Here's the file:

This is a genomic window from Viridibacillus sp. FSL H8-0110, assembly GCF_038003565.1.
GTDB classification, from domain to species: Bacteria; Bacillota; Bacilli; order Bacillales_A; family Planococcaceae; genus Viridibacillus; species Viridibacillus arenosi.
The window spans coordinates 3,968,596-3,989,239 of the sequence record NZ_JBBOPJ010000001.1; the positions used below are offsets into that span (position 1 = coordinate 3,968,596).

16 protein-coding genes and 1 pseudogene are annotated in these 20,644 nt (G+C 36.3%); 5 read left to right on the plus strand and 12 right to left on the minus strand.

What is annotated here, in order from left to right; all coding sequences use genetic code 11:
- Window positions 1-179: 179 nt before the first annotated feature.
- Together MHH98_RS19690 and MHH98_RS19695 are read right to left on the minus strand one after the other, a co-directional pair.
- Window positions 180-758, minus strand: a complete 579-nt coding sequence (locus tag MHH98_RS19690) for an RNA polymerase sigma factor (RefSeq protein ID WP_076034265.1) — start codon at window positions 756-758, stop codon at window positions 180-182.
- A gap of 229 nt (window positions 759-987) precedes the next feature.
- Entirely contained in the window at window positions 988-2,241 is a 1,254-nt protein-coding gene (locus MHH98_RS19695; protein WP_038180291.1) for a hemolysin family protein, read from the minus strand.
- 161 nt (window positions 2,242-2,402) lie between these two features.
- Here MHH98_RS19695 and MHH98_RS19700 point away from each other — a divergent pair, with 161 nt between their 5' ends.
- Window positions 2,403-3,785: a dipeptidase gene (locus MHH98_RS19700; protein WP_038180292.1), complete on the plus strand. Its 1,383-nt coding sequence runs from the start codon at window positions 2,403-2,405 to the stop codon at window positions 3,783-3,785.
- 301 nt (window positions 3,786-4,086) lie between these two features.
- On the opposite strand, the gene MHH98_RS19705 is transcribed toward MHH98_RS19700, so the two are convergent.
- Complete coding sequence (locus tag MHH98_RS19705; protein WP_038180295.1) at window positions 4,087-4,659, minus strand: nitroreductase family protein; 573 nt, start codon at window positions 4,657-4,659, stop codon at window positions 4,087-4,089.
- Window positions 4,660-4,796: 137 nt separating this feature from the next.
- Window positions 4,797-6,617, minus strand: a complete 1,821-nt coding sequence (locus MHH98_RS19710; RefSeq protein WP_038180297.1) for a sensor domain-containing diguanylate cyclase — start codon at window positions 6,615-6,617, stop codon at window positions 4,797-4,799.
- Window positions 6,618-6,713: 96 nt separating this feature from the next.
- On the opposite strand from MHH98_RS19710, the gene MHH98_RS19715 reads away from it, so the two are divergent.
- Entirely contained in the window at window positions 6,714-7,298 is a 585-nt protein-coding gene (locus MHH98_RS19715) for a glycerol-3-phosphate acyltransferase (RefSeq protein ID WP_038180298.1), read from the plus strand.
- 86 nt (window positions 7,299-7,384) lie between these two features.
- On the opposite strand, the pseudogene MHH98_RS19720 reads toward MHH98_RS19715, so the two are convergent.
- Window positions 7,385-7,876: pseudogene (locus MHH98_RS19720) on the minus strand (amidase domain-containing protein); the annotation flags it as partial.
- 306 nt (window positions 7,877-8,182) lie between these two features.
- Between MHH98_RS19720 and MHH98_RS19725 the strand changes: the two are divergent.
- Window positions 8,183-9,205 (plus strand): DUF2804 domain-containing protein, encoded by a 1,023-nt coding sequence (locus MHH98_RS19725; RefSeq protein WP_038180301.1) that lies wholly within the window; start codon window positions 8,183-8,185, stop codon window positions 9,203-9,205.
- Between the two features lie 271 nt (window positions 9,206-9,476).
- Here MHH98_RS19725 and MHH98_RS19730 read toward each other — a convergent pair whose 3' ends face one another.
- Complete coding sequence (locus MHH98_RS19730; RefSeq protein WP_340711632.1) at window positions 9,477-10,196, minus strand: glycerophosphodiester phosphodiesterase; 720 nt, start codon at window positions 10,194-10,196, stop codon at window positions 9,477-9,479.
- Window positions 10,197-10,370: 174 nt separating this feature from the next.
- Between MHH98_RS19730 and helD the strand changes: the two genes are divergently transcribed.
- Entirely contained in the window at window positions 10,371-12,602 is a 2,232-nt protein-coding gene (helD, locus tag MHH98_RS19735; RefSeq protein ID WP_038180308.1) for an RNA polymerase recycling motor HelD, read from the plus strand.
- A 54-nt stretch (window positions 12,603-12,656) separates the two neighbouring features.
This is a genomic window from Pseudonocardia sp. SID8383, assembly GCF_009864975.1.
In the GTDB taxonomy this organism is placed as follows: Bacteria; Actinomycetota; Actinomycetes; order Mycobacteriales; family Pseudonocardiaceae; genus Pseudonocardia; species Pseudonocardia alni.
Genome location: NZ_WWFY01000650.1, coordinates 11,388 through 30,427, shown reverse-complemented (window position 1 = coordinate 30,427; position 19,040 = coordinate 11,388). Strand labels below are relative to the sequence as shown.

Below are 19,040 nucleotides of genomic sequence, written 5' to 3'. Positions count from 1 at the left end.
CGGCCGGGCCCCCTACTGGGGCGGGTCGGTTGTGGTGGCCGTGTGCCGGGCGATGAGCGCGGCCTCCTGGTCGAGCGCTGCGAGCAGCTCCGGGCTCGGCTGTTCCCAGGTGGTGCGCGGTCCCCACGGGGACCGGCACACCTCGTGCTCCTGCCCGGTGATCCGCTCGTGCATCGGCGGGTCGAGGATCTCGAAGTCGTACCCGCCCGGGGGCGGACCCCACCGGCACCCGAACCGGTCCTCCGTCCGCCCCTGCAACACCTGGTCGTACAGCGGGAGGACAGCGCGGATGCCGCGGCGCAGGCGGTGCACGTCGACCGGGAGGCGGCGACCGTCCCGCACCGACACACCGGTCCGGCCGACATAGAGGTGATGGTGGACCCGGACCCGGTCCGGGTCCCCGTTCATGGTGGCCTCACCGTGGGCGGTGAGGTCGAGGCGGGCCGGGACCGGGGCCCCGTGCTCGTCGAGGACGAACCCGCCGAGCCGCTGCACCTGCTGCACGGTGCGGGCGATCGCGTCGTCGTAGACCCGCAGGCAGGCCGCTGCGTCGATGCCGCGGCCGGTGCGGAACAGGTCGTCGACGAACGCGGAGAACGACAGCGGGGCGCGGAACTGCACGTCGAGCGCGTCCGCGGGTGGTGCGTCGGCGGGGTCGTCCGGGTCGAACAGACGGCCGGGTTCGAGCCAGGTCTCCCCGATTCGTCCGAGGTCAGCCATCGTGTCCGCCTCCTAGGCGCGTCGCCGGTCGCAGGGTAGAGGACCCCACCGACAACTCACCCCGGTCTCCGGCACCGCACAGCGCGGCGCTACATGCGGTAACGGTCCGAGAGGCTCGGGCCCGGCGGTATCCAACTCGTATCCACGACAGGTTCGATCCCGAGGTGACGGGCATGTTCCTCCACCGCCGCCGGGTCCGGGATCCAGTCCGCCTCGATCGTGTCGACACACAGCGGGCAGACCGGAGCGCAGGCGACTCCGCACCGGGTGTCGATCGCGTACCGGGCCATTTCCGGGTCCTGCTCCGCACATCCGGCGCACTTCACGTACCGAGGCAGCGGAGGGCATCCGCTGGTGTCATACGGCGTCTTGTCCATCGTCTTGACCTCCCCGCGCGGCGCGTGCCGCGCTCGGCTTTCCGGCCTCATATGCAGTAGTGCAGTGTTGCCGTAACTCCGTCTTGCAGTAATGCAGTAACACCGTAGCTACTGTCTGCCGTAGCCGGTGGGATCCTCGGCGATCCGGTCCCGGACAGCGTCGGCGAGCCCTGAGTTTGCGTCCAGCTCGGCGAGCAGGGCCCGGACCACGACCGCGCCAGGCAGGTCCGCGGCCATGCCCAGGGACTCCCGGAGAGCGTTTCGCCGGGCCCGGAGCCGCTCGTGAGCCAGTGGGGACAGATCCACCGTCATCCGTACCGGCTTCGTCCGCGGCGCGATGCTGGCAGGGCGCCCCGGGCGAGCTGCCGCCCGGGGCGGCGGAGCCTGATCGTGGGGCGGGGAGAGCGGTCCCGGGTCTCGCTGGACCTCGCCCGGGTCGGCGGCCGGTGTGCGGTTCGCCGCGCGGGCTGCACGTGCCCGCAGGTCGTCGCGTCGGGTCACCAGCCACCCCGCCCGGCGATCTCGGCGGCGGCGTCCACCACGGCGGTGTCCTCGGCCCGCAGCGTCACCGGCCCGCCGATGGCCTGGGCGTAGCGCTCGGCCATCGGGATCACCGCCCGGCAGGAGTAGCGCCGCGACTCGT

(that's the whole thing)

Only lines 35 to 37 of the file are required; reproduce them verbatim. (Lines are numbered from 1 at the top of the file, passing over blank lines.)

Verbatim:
This is a genomic window from Pseudonocardia sp. SID8383, assembly GCF_009864975.1.
In the GTDB taxonomy this organism is placed as follows: Bacteria; Actinomycetota; Actinomycetes; order Mycobacteriales; family Pseudonocardiaceae; genus Pseudonocardia; species Pseudonocardia alni.
Genome location: NZ_WWFY01000650.1, coordinates 11,388 through 30,427, shown reverse-complemented (window position 1 = coordinate 30,427; position 19,040 = coordinate 11,388). Strand labels below are relative to the sequence as shown.